Is there a downside to open access scheduling?

The term “open access” in the context of primary care means that patients are able to get an appointment whenever they wish.

The ultimate in open access is 24/7 availability. No, I don’t offer this, although I come pretty close. I’m available by cell phone virtually 24/7 and I’m also almost always willing to come in and see someone if they really need to be seen. This seldom happens. Most of the problems that arise after office hours are acute enough to require a higher level of care than I can provide in the office; hence, I recommend evaluation in the ED.

Most other issues can wait until the office is open. For things like colds, flu, and other self-limiting conditions, patients are often satisfied with advice over the phone. Still, I am always willing to meet them at the office for ear infections, UTIs, and the like. No muss, no fuss, and boy are they grateful.

Over my 20+ years in practice, I’ve done a fairly decent job of training my patients to call during regular hours for things like refills of ongoing prescriptions. They’re usually due for an office visit, though, as that’s how I’ve set up my refill policy (once or twice a year for hypertensives, two to four times a year for diabetics depending on their numbers) and I let patients know this. Therefore a refill request also means making an appointment. All of this is a piece of cake with my electronic medical record. I can log on from home or anywhere else and crank out those refills with three clicks. I can also tab over to the schedule and make an appointment for them.

The primary focus of open access is on offering same day, next day, or short term appointments to anyone who wants them. When doctors first contemplate the concept, they freak out: essentially, it means seeing all the add-on patients who call in addition to those on their already full schedule. The best way to start is by not filling up the schedule in the first place. Most offices do this anyway, intentionally leaving room for those add-ons. The trick is to leave more and more space for them until you’ve caught up with your already-scheduled appointments.

Open access in its purest form means not having any appointments scheduled in advance. This doesn’t really work, as many people like to schedule their followup appointments at the end of their visits. Once you’ve gotten to full implementation, it’s not really a problem. Three months out, the schedule is usually completely blank. Even a few weeks tends to be quite open.

So here we are. We’ve worked down the backlog. We are an office with full open access. You call, we offer an appointment whenever you want. Today, tomorrow, no problem.

Here’s the problem: what happens when the phone doesn’t ring?

First we agonize. What are we doing wrong? Why aren’t people calling? Is the practice going to go bankrupt? Why aren’t they calling? Is it Obamacare?

It helps to flip back to the same month last year and see almost exactly the same numbers for visits, charges, and collections. It tends to be cyclical, but it’s still scary.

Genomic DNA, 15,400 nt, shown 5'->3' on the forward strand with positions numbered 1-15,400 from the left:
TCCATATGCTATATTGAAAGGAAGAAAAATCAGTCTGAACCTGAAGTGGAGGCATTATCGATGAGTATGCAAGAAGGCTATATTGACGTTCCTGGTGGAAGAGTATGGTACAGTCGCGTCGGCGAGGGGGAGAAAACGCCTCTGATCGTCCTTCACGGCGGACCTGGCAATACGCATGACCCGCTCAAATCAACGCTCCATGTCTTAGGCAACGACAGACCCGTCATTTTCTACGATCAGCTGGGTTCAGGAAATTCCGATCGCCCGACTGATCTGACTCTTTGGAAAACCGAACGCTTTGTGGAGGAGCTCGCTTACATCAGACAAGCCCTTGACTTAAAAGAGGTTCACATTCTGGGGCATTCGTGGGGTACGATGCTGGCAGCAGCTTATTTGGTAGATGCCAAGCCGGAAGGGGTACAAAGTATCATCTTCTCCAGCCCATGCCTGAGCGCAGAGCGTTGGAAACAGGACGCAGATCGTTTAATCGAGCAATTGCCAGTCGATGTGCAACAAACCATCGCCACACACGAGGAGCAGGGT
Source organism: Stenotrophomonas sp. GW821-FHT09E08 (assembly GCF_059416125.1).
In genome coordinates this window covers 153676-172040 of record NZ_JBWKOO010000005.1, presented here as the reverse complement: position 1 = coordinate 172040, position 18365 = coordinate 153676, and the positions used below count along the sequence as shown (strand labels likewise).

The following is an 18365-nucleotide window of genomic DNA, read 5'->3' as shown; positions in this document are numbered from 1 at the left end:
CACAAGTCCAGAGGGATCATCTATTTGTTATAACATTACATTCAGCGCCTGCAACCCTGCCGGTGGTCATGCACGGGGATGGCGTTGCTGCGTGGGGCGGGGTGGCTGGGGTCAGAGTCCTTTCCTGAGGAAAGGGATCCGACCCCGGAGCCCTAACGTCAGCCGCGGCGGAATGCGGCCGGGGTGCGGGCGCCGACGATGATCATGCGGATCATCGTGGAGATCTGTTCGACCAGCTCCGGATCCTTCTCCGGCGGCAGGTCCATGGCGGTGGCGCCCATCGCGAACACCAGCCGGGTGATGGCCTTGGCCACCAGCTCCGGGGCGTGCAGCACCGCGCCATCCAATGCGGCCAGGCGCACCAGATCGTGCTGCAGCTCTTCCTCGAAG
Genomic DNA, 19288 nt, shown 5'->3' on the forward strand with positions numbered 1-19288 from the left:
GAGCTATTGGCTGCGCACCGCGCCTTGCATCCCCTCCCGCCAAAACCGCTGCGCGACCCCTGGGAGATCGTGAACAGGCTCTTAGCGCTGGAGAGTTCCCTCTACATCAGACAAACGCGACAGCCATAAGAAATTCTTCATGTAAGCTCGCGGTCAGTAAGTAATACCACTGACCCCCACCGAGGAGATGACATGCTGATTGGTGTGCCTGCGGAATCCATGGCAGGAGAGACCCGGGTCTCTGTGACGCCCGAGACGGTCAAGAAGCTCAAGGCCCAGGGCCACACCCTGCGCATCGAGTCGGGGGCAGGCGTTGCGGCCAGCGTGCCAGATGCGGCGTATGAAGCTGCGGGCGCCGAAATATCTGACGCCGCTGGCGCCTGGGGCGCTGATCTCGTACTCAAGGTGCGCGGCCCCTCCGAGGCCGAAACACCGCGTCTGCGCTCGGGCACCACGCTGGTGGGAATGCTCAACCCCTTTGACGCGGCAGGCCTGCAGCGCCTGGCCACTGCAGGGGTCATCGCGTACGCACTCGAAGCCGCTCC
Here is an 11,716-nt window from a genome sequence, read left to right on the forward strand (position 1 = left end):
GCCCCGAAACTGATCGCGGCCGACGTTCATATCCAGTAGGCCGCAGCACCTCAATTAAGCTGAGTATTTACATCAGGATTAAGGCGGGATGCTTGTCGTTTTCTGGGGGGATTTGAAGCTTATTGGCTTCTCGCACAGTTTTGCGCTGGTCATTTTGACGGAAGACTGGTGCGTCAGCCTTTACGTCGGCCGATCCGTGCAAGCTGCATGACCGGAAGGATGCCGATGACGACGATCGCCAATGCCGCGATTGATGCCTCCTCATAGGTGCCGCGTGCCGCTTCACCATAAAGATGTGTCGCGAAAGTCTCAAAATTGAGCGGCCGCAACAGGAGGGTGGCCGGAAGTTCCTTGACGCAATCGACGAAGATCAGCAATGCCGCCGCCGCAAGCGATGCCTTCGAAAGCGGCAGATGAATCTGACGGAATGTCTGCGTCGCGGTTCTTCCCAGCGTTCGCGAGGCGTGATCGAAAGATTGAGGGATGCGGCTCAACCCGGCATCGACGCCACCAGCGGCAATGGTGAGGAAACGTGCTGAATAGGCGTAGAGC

And yet we sit. Twiddling our thumbs. Consider getting into marketing.

What do we do when the phone doesn’t ring?

Panic.

Or not.

The phone always starts ringing again. Once the weather warms up (cools down/dries up). It will pick up again.

It always has.

Lucy Hornstein is a family physician who blogs at Musings of a Dinosaur, and is the author of Declarations of a Dinosaur: 10 Laws I’ve Learned as a Family Doctor.

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  • NPPCP

    We have been open access at my clinic from day one. Schedule starts out with zero every day and fills up to at least 30 by the end of the day. Never an issue. Works great. Just be ready to do some old fashioned work and customer service – and don’t turn anyone away.

    • southerndoc1

      You don’t schedule any follow-ups for diabetics, depressives, serious acute illnesses?

      • NPPCP

        Hi sotherndoc, Follow up is a loose term. Diabetics know the intervals at which they must follow up and why. And I tell them “if your rx is about to run out, it means you need to come in.” I tell them you need to see me in about 6 months. They just show up. Serious illnesses follow up the next day, or that week, or whenever I need them to. We tell them “come in tomorrow morning” or “you will be doing this or that, come in after that”. They just show up as I requested. Chronic serious things that could turn bad (depression and such) – same story. We are sending you for counseling or starting this medication or doing that – you need to follow up in 2 weeks (two Fridays from now). They just show up. It is a wonderful system. And they almost always show up.

        • Dr. Drake Ramoray

          I have thought about this method a lot, and it remains one of my open questions in my possible concierge model. I am happy to see it being successful for someone.

        • DinoDocLucy

          Actually, the Neurology department at CHOP used to have that very policy (no appointments more than 2 weeks out) and they just switched back. Apparently it was extremely unpopular.

    • DinoDocLucy

      RIght. Bring in everyone who calls with a little cough and runny nose for two days just to fill up the schedule. Never mind that they don’t really need to be seen, just reassured and given a little advice over the phone.

      I’m glad your phone is ringing at least 30 times a day (for one doctor??) In my solo office, I’d be happy with 15-20 of them. I’m talking about the deafening silence of a non-ringing phone.

      • NPPCP

        They don’t call Lucy. They just show up. I don’t tell anyone to come in. I’d love 15-20 a day. In today’s environment you can’t even break even with that. :/

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